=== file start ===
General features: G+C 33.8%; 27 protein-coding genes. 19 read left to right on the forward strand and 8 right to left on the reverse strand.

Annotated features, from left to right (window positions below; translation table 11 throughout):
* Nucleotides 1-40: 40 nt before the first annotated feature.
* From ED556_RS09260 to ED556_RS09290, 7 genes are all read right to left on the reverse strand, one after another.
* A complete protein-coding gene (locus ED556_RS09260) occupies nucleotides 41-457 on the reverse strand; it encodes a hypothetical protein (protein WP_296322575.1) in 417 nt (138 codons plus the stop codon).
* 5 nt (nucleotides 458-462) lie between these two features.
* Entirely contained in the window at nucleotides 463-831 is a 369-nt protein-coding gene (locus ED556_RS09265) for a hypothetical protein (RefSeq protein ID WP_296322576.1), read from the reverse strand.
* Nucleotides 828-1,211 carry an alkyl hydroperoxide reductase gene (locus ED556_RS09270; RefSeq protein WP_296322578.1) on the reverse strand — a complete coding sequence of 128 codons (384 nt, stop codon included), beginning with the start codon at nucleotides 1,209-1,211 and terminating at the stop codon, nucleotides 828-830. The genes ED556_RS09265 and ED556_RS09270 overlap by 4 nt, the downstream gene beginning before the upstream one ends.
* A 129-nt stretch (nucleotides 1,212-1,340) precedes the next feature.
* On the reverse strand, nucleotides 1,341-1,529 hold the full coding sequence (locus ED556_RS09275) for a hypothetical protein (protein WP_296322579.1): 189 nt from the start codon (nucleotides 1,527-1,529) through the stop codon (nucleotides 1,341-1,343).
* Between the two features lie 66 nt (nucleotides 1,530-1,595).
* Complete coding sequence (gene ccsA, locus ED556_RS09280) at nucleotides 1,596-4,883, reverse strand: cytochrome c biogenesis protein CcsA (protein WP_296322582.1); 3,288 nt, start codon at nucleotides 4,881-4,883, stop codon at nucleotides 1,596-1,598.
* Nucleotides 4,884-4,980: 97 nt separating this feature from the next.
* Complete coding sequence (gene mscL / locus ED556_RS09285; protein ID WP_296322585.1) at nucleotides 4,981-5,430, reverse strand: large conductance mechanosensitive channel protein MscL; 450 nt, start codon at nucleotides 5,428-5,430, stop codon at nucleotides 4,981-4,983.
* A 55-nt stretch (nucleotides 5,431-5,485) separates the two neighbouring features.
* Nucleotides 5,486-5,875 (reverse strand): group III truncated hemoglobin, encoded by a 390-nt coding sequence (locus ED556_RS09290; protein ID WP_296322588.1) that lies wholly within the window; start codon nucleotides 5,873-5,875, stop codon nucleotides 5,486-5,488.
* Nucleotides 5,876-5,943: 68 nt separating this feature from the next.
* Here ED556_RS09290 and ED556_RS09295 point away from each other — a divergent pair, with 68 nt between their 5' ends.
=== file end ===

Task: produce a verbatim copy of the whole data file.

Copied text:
General features: G+C 33.8%; 27 protein-coding genes. 19 read left to right on the forward strand and 8 right to left on the reverse strand.

Annotated features, from left to right (window positions below; translation table 11 throughout):
* Nucleotides 1-40: 40 nt before the first annotated feature.
* From ED556_RS09260 to ED556_RS09290, 7 genes are all read right to left on the reverse strand, one after another.
* A complete protein-coding gene (locus ED556_RS09260) occupies nucleotides 41-457 on the reverse strand; it encodes a hypothetical protein (protein WP_296322575.1) in 417 nt (138 codons plus the stop codon).
* 5 nt (nucleotides 458-462) lie between these two features.
* Entirely contained in the window at nucleotides 463-831 is a 369-nt protein-coding gene (locus ED556_RS09265) for a hypothetical protein (RefSeq protein ID WP_296322576.1), read from the reverse strand.
* Nucleotides 828-1,211 carry an alkyl hydroperoxide reductase gene (locus ED556_RS09270; RefSeq protein WP_296322578.1) on the reverse strand — a complete coding sequence of 128 codons (384 nt, stop codon included), beginning with the start codon at nucleotides 1,209-1,211 and terminating at the stop codon, nucleotides 828-830. The genes ED556_RS09265 and ED556_RS09270 overlap by 4 nt, the downstream gene beginning before the upstream one ends.
* A 129-nt stretch (nucleotides 1,212-1,340) precedes the next feature.
* On the reverse strand, nucleotides 1,341-1,529 hold the full coding sequence (locus ED556_RS09275) for a hypothetical protein (protein WP_296322579.1): 189 nt from the start codon (nucleotides 1,527-1,529) through the stop codon (nucleotides 1,341-1,343).
* Between the two features lie 66 nt (nucleotides 1,530-1,595).
* Complete coding sequence (gene ccsA, locus ED556_RS09280) at nucleotides 1,596-4,883, reverse strand: cytochrome c biogenesis protein CcsA (protein WP_296322582.1); 3,288 nt, start codon at nucleotides 4,881-4,883, stop codon at nucleotides 1,596-1,598.
* Nucleotides 4,884-4,980: 97 nt separating this feature from the next.
* Complete coding sequence (gene mscL / locus ED556_RS09285; protein ID WP_296322585.1) at nucleotides 4,981-5,430, reverse strand: large conductance mechanosensitive channel protein MscL; 450 nt, start codon at nucleotides 5,428-5,430, stop codon at nucleotides 4,981-4,983.
* A 55-nt stretch (nucleotides 5,431-5,485) separates the two neighbouring features.
* Nucleotides 5,486-5,875 (reverse strand): group III truncated hemoglobin, encoded by a 390-nt coding sequence (locus ED556_RS09290; protein ID WP_296322588.1) that lies wholly within the window; start codon nucleotides 5,873-5,875, stop codon nucleotides 5,486-5,488.
* Nucleotides 5,876-5,943: 68 nt separating this feature from the next.
* Here ED556_RS09290 and ED556_RS09295 point away from each other — a divergent pair, with 68 nt between their 5' ends.